Abstract: In 1968, Harvey Sacks proposed a policy for studying action-formation in the following way: first locate recognizable action in actual interactional data, and then proceed to elucidate the procedures that the participants in the interaction employ to generatethat recognizable action. In this study, through the analysis of the video-taped interaction between healthcare providers and pregnant women in regular prenatal checkups, I explore a set procedures for the formation of a particular action type, i.e., problem-presentation. As I demonstrated elsewhere (Nishizaka, 2010), though the healthcare provider does not solicit a pregnant woman to present particular problems at the beginning of each of her visits, there are still sequential positions systematically provided for pregnant women's raising their concerns. I elucidate the construction of the action at one of such positions, i.e., at the point where an examination or measurement is incipient, and discuss an implicitly involved dilemma.Reference: Nishizaka, A. 2010. Self-initiated problem presentation in prenatal checkups. ROLSI 43(3).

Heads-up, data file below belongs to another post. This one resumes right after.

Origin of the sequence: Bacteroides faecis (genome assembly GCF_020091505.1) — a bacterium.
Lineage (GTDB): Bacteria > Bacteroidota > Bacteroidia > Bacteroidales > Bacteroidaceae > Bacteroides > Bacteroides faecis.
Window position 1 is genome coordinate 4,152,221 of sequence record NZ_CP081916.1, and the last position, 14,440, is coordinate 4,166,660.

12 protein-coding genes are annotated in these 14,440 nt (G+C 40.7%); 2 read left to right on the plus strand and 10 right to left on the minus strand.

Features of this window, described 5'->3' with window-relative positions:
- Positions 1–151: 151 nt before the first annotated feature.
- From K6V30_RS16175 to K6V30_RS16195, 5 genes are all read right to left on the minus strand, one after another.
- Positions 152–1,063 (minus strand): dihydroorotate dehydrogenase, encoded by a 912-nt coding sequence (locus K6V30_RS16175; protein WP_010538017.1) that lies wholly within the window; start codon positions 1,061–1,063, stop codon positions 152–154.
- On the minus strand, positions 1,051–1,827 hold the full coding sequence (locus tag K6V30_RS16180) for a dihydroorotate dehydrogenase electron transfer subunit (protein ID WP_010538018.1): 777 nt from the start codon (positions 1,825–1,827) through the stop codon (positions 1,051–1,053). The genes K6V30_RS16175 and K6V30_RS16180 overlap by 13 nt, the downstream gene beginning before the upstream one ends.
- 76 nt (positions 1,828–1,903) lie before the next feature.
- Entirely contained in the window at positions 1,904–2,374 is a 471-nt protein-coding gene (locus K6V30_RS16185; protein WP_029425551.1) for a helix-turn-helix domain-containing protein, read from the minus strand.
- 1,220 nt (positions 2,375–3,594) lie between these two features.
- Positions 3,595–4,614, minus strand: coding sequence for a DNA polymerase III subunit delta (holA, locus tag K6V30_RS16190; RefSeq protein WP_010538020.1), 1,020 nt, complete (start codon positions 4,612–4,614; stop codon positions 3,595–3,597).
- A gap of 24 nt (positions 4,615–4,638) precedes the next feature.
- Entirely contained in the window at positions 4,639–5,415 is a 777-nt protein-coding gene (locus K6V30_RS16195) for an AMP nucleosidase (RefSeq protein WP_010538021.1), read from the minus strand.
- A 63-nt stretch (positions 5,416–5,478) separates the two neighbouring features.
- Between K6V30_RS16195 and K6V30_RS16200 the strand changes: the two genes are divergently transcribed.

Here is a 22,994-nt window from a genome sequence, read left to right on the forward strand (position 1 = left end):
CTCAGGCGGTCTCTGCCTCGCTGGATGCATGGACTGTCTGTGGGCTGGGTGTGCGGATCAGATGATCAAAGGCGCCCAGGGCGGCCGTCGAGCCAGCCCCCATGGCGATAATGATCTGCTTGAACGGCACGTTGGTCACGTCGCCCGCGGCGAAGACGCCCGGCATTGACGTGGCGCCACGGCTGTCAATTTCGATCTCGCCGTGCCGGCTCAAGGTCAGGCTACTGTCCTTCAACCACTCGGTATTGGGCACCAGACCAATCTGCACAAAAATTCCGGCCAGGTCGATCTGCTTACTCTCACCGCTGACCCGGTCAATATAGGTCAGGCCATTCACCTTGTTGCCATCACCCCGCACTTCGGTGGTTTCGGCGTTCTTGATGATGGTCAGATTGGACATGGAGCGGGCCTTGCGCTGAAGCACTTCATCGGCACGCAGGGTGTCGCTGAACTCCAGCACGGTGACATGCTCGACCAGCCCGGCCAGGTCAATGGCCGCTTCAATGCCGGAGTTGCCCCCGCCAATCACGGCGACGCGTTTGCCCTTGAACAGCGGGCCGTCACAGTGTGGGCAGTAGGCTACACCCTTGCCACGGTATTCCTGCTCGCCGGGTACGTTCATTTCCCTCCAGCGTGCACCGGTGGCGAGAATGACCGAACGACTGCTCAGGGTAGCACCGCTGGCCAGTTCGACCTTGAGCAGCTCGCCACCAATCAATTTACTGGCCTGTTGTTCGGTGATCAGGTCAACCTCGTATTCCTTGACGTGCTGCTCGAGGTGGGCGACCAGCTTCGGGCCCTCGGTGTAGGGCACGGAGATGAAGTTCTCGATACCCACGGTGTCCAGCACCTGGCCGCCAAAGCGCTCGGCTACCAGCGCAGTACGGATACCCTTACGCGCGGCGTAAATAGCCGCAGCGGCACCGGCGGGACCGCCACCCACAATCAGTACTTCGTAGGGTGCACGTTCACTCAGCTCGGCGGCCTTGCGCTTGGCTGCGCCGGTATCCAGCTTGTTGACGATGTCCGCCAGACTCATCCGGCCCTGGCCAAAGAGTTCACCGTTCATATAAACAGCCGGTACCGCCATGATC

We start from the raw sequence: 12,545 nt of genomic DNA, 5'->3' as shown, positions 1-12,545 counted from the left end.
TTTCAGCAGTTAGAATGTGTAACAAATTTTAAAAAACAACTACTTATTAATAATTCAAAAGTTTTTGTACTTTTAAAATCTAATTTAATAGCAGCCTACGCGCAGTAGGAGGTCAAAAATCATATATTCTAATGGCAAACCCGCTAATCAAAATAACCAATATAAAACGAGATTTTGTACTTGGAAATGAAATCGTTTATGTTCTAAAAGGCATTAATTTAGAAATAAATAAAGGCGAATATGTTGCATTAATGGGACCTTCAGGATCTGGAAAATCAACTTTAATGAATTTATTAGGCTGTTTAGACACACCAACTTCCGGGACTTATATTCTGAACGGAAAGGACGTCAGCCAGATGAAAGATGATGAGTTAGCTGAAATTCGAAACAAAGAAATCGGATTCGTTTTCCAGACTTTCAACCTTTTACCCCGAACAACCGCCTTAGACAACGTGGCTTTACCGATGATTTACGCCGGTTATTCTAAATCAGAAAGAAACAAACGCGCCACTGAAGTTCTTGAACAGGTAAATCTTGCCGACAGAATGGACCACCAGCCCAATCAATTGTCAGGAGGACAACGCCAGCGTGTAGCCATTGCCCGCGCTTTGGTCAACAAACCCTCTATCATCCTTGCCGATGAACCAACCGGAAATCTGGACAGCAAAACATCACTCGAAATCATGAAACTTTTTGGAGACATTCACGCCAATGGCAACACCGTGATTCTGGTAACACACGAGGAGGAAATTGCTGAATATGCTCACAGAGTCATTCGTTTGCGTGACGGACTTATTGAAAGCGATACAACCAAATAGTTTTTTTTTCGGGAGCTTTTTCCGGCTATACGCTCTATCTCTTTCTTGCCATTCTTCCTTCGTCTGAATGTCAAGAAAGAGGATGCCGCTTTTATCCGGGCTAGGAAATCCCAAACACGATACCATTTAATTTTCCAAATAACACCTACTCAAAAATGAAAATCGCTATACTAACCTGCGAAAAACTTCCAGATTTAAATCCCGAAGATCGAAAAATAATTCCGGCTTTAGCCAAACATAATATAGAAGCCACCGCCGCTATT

2. ''Trading places'' and intersubjective understanding of spatial perspectives. Kuniyoshi Kataoka (Aichi University)
Abstract: In this presentation, by focusing on the multimodal realization of spatial relations through language and the body, I will examine the ways in which mutual understanding was intersubjectively achieved in a continuous discussion of uncertain routes and landmarks by rock climbers. The key notion here is "trading places" (Duranti 2010), which emanates from a phenomenological merger of multiple perspectives through the intersubjective comprehension of narrated scenes. In order to specify the processes that make it possible, I first elaborate on the types of perspective-taking and define "intersubjective" perspectives in terms of previous findings on "frames of reference" (Levinson 2003). Based on that definition, I will show that (1) the participants eventually came to employ differential controls of language and the body depending on their experiential status in the narrated scene, and that (2) intersubjective understanding triggered a language-body split, which dialectically encompassed the ego- and allo-centric perspectives merged into one. Such a perspective was found to be used only by the "knowing" expert, suggesting that that particular intersubjective perspective was not inherently given but collaboratively achieved in situ.